Joe Thuney, David Andrews, Shaq Mason, Hjalte Froholdt, Jermaine Eluemunor, Michael Onwenu, Dustin Woodard, Najee Toran

Keeping Joe Thuney under the franchise tag will allow the Patriots to retain one of the better offensive lines in football — one that will benefit from the return of center David Andrews, who missed all of 2019 after blood clots were discovered in his lungs. That said, Andrews is no lock to be back this year considering that he is falling under the league’s “high-risk” Covid-19 category. If he returns, however, he will be a part of a formidable interior line consisting of Thuney and Mason. The backup spots behind them, meanwhile, are open for competition.

Interior defensive line (7)

Lawrence Guy, Adam Butler, Beau Allen, Deatrich Wise Jr, Byron Cowart, Nick Thurman, Bill Murray

The top-three — Guy, Butler, Allen — are set in stone and form a solid interior group, which means that the other players will be fighting for one to two rotational roster spots alongside them. Wise Jr. and Cowart can currently be seen as the favorites to earn those positions given that a) both have previous experience in the system, and b) both have appeared in actual NFL games so far in their respective careers.

Defensive edge (6)

John Simon, Chase Winovich, Shilique Calhoun, Derek Rivers, Tashawn Bower, Nick Coe

The departure of Kyle Van Noy weakened this group, but John Simon and Chase Winovich are a solid one-two punch: the former is a sturdy veteran, the latter a youngster looking to make the famous second-year jump. Both Simon and Winovich are locks to make the team, which will leave the other four edge defenders on the roster to fight for up to two spots within the rotation — depending on how the team projects the offseason additions to its move linebacker corps. Speaking of which...

Move linebacker (5)

Dont’a Hightower, Josh Uche, Anfernee Jennings, Brandon Copeland, Terez Hall

Dont’a Hightower remains the leader of the Patriots’ defensive front-seven, with Day Two rookies Uche and Jennings locks to make the team alongside him. There are still questions related to the move group, however: Will Jamie Collins’ free agency departure be felt? Will Brandon Copeland be able to carve out a role alongside them? At which positions does the coaching staff see Uche, Jennings and Copeland? And will Terez Hall be a serious part of the equation as well?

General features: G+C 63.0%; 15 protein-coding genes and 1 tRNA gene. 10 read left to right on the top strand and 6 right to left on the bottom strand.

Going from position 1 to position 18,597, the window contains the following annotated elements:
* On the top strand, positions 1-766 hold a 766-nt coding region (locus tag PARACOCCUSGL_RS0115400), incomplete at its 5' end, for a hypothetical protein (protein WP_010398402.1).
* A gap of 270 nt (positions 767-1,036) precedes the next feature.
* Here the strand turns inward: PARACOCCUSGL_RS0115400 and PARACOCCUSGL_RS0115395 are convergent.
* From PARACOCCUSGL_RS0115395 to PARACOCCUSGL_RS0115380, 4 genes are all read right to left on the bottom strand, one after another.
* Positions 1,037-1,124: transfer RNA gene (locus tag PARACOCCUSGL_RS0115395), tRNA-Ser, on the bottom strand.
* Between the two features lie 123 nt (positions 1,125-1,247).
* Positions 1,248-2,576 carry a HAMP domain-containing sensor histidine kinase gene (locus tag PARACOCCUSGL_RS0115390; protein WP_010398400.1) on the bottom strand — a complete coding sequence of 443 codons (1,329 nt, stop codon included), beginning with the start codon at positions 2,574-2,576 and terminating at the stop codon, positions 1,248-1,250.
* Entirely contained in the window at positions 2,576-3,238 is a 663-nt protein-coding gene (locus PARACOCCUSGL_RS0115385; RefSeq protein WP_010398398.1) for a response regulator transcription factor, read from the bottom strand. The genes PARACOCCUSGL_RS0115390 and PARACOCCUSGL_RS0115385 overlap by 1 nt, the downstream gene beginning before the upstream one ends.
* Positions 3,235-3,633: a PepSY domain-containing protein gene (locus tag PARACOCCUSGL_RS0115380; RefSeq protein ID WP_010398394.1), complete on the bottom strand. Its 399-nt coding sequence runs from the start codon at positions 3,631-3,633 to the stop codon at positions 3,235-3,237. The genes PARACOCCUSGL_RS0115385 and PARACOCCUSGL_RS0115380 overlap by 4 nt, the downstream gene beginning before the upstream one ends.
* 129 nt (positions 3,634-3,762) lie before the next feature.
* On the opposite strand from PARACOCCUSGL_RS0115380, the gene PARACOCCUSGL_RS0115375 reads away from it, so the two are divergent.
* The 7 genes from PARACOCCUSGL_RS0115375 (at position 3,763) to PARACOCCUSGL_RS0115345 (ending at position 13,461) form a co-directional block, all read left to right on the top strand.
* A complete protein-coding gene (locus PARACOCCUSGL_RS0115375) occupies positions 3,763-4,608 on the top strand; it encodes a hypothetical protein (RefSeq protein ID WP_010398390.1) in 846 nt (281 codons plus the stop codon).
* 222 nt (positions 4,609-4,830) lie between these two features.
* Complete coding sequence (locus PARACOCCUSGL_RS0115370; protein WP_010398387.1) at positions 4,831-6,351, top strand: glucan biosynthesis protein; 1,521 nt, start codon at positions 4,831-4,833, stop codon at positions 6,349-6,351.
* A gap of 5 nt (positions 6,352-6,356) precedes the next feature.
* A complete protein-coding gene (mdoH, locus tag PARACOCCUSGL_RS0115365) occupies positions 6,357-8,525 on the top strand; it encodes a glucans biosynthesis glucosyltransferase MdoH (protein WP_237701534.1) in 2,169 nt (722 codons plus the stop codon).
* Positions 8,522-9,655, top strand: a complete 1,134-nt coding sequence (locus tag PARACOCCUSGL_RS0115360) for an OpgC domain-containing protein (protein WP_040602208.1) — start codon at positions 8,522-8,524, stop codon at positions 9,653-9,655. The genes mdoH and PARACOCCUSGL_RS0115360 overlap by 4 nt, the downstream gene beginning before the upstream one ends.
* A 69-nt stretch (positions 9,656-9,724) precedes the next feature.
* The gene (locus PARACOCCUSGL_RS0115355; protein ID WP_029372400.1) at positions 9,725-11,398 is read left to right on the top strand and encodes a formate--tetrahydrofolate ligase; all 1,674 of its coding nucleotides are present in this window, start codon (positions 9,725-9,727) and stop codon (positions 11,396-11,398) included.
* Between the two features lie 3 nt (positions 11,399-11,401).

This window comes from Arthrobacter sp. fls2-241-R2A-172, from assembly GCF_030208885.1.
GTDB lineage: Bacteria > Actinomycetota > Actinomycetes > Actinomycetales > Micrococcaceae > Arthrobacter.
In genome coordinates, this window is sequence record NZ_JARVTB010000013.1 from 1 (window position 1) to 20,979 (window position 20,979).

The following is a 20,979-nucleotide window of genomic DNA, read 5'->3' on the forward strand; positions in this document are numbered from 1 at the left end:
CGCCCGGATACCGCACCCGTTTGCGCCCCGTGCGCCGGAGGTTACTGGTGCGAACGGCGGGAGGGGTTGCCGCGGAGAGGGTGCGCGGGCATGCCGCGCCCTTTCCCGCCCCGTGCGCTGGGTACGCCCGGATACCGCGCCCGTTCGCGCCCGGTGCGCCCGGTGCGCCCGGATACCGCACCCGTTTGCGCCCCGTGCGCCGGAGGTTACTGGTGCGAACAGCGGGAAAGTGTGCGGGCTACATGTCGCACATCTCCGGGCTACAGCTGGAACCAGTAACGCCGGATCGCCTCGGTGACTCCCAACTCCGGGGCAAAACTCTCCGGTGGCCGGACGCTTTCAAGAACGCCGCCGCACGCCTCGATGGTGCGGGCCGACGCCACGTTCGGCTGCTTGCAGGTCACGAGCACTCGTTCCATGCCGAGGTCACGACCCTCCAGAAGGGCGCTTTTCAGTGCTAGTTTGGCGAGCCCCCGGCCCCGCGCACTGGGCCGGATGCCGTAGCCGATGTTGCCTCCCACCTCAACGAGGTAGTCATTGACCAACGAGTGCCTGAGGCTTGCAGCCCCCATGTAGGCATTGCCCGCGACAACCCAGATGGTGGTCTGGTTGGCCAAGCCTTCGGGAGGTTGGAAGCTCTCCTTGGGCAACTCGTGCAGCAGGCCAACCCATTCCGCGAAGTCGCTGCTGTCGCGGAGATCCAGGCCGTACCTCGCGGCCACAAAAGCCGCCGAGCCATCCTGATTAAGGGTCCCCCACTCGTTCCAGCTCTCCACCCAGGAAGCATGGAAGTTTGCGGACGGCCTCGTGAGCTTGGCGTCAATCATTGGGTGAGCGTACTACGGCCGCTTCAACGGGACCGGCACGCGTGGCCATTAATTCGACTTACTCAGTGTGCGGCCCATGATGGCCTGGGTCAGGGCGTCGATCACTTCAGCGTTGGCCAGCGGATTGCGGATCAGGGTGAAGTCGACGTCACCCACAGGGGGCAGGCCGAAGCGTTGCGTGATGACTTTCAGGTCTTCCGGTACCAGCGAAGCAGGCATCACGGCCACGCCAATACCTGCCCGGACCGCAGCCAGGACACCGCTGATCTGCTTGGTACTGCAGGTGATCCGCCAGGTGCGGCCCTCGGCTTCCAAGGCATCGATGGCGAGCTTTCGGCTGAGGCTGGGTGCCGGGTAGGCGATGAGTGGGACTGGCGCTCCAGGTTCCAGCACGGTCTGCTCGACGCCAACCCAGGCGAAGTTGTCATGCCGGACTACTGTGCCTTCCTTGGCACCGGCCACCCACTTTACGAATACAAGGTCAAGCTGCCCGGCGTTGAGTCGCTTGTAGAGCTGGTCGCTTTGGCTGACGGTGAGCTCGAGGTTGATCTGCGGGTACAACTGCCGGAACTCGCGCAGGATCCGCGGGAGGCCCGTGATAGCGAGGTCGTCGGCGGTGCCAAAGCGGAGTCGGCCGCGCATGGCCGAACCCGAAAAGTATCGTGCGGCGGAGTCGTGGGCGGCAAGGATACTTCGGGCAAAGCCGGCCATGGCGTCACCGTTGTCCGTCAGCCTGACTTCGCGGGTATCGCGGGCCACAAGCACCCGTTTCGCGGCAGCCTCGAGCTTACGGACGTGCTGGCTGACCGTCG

Off-the-ball linebacker (4)

Ja’Whaun Bentley, Brandon King, Cassh Maluia, De’Jon Harris

With Elandon Roberts having left New England in free agency, Maluia and Harris will be fighting for his old job this summer. Neither is a lock to make the team, though, given their draft status and raw skillsets. The same cannot be said for Bentley and King: the former projects to play a prominent part within the linebacker rotation, while the latter returns from a year-long stint on injured reserve to resume his role as a key special teamer.

Cornerback (8)

Stephon Gilmore, Jason McCourty, Jonathan Jones, J.C. Jackson, Joejuan Williams, Justin Bethel, D’Angelo Ross, Myles Bryant

There is arguably no other cornerback group in the NFL as talented as New England’s: Gilmore is the league’s reigning Defensive Player of the Year and its best cover corner, McCourty and Jones well-established veterans, Jackson an emerging third-year man, Williams an intriguing former second-round pick, and Bethel an established special teamer. All of them are either locks to make the roster (Gilmore, McCourty, Jones, Jackson, Williams) or very safe bets (Bethel). Ross and Bryant, meanwhile, will be fighting for spots on the practice squad.

Safety (6)

Devin McCourty, Patrick Chung, Kyle Dugger, Adrian Phillips, Terrence Brooks, Cody Davis

New England added some considerable talent to its safety group this offseason: second-round rookie Kyle Dugger is a lock to make the team, while offseason addition Adrian Phillips falls in the near-lock category. Brooks and Davis, meanwhile, have considerable experience on both defense and special teams — they appear to be fighting for the fifth and final spot on what is a very deep position depth chart.

Specialists (3)

Justin Rohrwasser, Jake Bailey, Joe Cardona

The release of long-time place kicker Stephen Gostkowski and subsequent addition of Justin Rohrwasser has changed the makeup of the specialists heading into 2020. That said, the group as a whole is pretty straight forward: Rohrwasser is the kicker, Bailey is the punter, Cardona is the long snapper. The three men do not face any competition whatsoever, and will simply have to work on creating some chemistry this summer.